If one wants to be extremely conservative and talk about the worst case scenario, we would propose the following items be considered:
- The Economy - If the state and federal economies deteriorate and state and federal revenue continues to fall; additional budget cuts will be implemented. There is certainly no guarantee that the state or federal economy will recover sufficiently to avoid additional cuts. That said, the state would need to change the current law in order to avoid paying the money back. That would not be an easy thing for the state to do.
- Can The State Change The Law? - It is possible. However, it would be a difficult process and the state would likely lose money in the process (e.g., the current provision eliminating the QA fee revenue for the state could remain in place).
- Are There Any Guarantees Regarding What Is Going To Happen? - No, there are not. As discussed above, the current law says SNFs are to be paid back, the state would incur significant loss of revenue if they failed to pay SNFs back and it would require a change in the law to avoid the payback. But, there are no absolutes or guarantees.
How Do We Account For The Payments We Get And The Amounts Retracted Or Withheld?
All providers need to discuss this issue with their tax advisor and their long term care accountants and advisors to make sure unique circumstances are considered. Based on the current law and the discussion above, SNFs are earning the full AB-1629 rate and the amount to be retracted and/or withheld from future payments is essentially a "loan to the state". Please note, the remittance advices you will receive are expected to show the full AB-1629 Medi-Cal rate as the amount you are earning.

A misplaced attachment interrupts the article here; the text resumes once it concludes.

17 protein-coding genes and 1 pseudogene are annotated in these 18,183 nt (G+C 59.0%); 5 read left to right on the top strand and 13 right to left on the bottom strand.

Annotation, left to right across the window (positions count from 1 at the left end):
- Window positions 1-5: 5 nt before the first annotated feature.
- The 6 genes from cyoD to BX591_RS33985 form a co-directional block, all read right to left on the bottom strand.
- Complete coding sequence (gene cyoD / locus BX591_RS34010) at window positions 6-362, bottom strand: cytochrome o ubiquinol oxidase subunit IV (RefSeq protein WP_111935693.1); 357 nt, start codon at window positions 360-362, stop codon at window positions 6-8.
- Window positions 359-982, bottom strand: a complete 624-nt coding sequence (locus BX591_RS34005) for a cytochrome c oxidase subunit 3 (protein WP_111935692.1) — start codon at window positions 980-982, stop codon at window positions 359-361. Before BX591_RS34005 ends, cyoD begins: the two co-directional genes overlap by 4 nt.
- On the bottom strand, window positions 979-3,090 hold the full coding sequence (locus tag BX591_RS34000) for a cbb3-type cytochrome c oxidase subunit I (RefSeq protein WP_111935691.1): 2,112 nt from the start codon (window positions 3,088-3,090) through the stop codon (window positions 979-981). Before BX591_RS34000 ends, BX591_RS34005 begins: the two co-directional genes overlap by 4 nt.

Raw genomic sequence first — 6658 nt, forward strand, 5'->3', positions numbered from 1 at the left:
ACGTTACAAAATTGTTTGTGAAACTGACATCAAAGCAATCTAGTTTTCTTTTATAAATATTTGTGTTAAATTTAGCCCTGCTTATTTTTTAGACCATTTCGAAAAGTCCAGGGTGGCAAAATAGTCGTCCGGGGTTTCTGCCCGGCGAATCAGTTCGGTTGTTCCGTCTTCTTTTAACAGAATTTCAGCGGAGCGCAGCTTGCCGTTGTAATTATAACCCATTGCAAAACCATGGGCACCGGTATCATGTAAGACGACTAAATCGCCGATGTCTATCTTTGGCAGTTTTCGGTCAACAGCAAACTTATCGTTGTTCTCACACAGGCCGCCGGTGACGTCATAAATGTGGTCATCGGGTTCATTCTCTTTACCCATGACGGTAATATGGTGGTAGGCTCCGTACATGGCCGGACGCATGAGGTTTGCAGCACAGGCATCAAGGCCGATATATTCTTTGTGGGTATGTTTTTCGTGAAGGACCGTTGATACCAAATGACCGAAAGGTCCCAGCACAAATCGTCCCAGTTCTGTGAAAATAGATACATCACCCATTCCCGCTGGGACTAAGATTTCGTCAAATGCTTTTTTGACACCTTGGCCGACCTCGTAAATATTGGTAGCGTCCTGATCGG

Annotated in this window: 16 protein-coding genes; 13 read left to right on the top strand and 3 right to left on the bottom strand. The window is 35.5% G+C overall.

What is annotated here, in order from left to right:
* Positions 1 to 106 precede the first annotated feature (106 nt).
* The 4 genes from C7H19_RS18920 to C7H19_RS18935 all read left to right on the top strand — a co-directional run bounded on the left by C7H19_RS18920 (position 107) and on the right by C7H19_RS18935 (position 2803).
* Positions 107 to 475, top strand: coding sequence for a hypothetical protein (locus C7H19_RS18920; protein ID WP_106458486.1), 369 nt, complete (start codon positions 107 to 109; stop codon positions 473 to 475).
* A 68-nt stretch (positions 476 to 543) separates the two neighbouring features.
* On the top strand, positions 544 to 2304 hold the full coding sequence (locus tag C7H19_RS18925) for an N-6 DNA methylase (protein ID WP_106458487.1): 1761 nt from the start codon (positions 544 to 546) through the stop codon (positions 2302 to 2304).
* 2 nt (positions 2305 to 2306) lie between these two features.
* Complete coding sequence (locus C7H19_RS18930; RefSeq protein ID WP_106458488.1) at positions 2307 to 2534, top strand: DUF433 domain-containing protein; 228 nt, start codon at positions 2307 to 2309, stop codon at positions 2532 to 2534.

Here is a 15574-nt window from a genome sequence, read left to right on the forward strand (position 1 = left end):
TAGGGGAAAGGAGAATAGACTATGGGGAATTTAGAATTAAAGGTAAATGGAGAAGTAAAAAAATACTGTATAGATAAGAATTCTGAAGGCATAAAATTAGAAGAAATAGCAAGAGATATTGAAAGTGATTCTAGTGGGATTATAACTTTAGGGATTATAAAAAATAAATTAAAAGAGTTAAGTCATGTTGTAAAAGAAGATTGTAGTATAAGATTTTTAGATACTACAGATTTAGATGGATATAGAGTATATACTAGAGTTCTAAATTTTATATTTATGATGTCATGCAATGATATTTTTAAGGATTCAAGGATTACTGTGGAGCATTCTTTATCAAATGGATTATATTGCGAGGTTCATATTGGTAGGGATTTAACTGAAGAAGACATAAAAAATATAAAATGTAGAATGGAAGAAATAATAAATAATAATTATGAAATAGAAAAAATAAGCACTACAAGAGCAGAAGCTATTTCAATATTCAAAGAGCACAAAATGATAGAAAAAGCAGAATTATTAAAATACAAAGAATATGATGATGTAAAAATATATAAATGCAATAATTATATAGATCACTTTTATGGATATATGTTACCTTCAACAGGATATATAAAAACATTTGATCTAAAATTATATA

Therefore the following accounting procedures would be logical:
Assumptions (Round Numbers Used For Simplicity)
Full AB-1629 Medi-Cal Rate = $200 PPD (100%)
Actual Payment Amount = $180 PPD (90%)
Amount Withheld = $20 PPD (10%)
- The SNF would book $200 PPD in revenue, 100% of the AB-1629 Medi-Cal rate
- The SNF would receive only $180 PPD from the state so a $20 PPD gap would be created
- The $20 PPD would be accounted for as a receivable on the SNF's books.
Later when the state pays the SNF back the SNF would record the cash and reduce the receivable that has been created. For Tax purposes the tax impact would depend on whether the tax return is based on the cash basis or the accrual basis of accounting. Check with your tax advisor.
What About Setting Up A "Reserve", Just In Case We Don't Get Paid Back?
Again, we need to refer you to the entire discussion above. If one wants to be very conservative one could establish a reserve against the receivable that would be created by the accounting process described earlier. In this case a "reserve" is an accounting entry that indicates you do not expect to collect money that you have booked as a receivable.
If you take the position that the state will not pay you back (at all) you would book a reserve in the full amount of the receivable that has been created (the 10% amount). You could also reserve a different amount. Whether or not you create a reserve and the amount you reserve depends on your tolerance for risk, your belief about what the state will do, and perhaps most importantly, who will be looking at your financial statement and what they will be used for.
For example, if your financial statements are to be used by a banking institution and may impact your ability to borrow money or covenants in a current bank loan, you may need to take a different approach, one approved by your bank. Conversely if your financial statements are used for internal purposes only, the approach may be less critical.
We certainly understand and share the concern over the upcoming retraction of Medi-Cal payments and hope this article helps you understand the situation better. We will be happy to answer additional questions or expand on the discussion above. We invite you to call us if you have more questions about this topic or any topic relating to the Long-Term Care Profession.